(Reuters) – The number of Democratic presidential candidates https://tmsnrt.rs/2UhJ7WE seeking their party’s nomination to oppose Republican U.S. President Donald Trump in the November 2020 election dropped to 12 on Mondaywhen U.S. Senator Cory Booker of New Jersey ended his run.
TOP DEMOCRATIC CONTENDERS
Four candidates have separated themselves thus far from the rest of the field among Democratic voters.
Biden, the early Democratic front-runner in opinion polls, entered the race in April, opening his campaign with a swipe at Trump. Biden, 77, served eight years as President Barack Obama’s vice president and 36 years in the U.S. Senate.
He stands at the center of the Democratic debate over whether the party’s standard-bearer should be a veteran politician or a newcomer, and whether a liberal or a moderate has a better chance of defeating Trump.
Biden, who frequently notes his “Middle-Class Joe” nickname, touts his working-class roots and ability to work in a bipartisan way.
Some fellow Democrats have criticized him for his role in passing tough-on-crime legislation in the 1990s.
Trump’s request that Ukraine’s president investigate Biden and his son Hunter Biden is at the center of the Democratic-led impeachment of the president.
The 70-year-old U.S. senator from Massachusetts is a leader of the party’s liberals and a fierce critic of Wall Street. She was instrumental in creating the federal Consumer Financial Protection Bureau after the 2008 financial crisis.
Her campaign has surged in recent months, equaling Biden in some polls. She has focused her campaign on a populist anti-corruption message, promising to fight what she calls a rigged system that favors the wealthy.
She has released an array of policy proposals on everything from a Medicare For All healthcare plan to breaking up big tech companies to implementing a wealth tax on the richest Americans. Warren has sworn off political fundraising events to back her campaign.
The U.S. senator from Vermont lost the Democratic nomination in 2016 to Hillary Clinton but is trying again. For the 2020 race, Sanders, 78, is fighting to stand out in a field of liberals running on issues he brought into the Democratic Party mainstream four years ago.
Sanders suffered a heart attack while campaigning in Nevada in October, but there has been little impact so far on his support. His proposals include free tuition at public colleges, a $15-an-hour minimum wage and universal healthcare. He benefits from strong name recognition and an unmatched network of small-dollar donors.
The 37-year-old former mayor of South Bend, Indiana, emerged from virtual anonymity to become one of the party’s brightest stars, building momentum with young voters. A Harvard University graduate and Rhodes scholar, he speaks seven languages conversationally and served in Afghanistan with the U.S. Navy Reserve.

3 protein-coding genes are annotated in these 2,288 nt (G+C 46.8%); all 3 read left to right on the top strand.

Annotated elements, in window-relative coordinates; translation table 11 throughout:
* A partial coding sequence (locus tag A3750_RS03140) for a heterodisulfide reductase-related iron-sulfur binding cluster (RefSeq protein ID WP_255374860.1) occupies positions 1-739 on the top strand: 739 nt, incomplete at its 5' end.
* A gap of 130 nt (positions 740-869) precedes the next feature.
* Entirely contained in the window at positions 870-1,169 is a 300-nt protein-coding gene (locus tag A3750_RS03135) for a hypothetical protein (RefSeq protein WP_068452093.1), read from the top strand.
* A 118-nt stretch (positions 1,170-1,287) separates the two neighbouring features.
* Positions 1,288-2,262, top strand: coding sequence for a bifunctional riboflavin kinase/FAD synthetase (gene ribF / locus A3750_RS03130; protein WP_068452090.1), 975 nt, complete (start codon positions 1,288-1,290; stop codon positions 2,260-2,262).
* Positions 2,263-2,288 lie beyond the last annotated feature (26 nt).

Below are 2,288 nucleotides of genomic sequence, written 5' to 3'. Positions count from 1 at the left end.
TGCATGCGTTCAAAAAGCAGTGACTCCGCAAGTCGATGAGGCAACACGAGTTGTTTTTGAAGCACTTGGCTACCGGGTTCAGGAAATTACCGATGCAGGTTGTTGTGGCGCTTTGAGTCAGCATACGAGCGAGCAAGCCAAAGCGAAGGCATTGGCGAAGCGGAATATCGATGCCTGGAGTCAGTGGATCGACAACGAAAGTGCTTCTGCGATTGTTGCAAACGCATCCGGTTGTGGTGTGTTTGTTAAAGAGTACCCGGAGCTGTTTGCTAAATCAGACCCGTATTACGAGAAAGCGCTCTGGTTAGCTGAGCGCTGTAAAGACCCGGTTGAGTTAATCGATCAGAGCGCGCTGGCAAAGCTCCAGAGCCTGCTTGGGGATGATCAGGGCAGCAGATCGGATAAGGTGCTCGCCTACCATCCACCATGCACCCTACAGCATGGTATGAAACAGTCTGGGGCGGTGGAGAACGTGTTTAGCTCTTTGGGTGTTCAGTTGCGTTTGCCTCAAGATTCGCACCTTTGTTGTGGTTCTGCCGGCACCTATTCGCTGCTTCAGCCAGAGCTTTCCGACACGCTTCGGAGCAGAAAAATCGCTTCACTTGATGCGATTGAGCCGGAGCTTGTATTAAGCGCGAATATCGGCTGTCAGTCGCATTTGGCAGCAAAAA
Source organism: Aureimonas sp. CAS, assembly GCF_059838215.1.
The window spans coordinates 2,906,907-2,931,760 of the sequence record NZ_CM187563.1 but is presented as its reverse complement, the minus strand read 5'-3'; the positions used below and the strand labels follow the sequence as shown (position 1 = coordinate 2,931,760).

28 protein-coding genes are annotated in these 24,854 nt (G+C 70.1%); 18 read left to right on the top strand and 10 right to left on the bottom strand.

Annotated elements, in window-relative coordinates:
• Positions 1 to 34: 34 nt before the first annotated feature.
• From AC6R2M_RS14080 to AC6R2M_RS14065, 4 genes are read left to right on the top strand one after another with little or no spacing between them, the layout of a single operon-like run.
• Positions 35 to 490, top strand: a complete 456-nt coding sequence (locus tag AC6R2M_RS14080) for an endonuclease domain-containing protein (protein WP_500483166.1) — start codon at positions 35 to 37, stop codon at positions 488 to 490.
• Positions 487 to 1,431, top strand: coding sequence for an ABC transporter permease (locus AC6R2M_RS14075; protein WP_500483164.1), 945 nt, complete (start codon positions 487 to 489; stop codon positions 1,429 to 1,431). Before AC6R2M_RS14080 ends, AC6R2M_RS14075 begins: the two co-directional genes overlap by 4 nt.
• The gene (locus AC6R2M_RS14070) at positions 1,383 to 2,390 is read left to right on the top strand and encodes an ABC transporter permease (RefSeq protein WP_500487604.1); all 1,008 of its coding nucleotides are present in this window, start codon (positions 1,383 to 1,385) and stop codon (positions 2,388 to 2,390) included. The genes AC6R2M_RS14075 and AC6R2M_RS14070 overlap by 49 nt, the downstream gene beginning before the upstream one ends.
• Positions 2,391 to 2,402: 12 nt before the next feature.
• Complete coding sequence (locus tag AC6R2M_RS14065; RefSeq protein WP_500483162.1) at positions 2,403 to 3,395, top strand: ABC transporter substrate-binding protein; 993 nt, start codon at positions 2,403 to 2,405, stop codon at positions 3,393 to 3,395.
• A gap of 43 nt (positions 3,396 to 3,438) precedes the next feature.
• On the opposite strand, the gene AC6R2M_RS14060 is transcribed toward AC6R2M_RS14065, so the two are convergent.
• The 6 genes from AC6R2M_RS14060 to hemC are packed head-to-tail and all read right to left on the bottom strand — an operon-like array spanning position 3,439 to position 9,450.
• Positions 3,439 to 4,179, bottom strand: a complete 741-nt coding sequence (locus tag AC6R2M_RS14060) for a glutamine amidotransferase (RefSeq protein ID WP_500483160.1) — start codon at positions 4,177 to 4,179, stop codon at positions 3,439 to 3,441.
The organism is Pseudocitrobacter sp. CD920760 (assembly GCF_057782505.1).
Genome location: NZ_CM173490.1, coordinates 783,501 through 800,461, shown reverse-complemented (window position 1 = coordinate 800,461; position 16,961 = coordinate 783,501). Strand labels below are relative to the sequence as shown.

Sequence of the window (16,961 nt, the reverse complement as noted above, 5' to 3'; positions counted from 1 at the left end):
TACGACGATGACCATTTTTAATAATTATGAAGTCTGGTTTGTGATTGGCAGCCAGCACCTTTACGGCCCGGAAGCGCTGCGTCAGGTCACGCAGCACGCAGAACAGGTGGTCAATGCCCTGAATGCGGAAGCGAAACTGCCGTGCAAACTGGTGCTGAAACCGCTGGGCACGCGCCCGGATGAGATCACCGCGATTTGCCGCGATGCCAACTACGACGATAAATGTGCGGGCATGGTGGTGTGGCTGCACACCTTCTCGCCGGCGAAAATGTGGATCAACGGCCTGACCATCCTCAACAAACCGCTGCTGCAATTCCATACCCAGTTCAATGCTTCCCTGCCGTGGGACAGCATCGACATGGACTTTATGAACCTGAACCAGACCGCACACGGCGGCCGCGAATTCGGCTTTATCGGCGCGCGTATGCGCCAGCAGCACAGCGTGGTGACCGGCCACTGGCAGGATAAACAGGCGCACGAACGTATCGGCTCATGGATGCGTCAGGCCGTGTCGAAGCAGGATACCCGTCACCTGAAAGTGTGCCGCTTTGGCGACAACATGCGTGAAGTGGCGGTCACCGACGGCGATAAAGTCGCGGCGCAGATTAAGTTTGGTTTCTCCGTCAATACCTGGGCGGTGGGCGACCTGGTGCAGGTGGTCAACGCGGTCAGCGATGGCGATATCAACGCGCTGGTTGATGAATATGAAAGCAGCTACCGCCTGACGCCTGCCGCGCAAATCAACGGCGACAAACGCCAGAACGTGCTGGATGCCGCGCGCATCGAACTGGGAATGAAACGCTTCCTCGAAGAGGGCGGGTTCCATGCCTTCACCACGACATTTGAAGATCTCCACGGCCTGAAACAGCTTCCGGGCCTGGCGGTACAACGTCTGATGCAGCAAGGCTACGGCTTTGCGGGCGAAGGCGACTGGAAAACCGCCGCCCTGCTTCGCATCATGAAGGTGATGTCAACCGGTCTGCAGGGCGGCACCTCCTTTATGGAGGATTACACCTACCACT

He touts himself as representing a new generation of leadership needed to combat Trump. Buttigieg would be the first openly gay presidential nominee of a major American political party.
Recent polls in Iowa and New Hampshire, which hold the first nominating contests in February, have at or near the top even though his national standing is lower.
TRYING TO BREAK THROUGH
The rest of the Democratic field is a mix of seasoned politicians, wealthy business people and others looking to break into or regain their toehold in the top tier of contenders.
Former New York City mayor and billionaire media company founder Michael Bloomberg, 77, formally announced his candidacy in late November. The move was an about-face for Bloomberg, who had said in March that he would not make a run for the White House.
Ranked by Forbes as the eighth-richest American, with an estimated worth of $53.4 billion, Bloomberg will have the advantage of being able to self-finance his campaign and has already poured millions of dollars into advertising and hiring staff.
He has won allies in the Democratic Party with his advocacy and philanthropy on climate change and in fighting gun violence. Bloomberg served as mayor of New York from 2002 to 2013.
The New York entrepreneur and former tech executive is focusing his campaign on an ambitious universal income plan. Yang, 45, wants to guarantee all Americans between the ages of 18 and 64 a $1,000 check every month.
The son of immigrants from Taiwan, Yang supports the Medicare for All proposal, which is based on the existing government-run Medicare program for Americans aged 65 and older, and has called automation the biggest threat facing U.S. workers.
His campaign has released more than 100 policy ideas, including eclectic proposals like creating an infrastructure force called the Legion of Builders and Destroyers.
The U.S. senator from Minnesota was the first moderate in the Democratic field. Klobuchar, 59, gained national attention when she sparred with Brett Kavanaugh during his Supreme Court nomination hearings last year.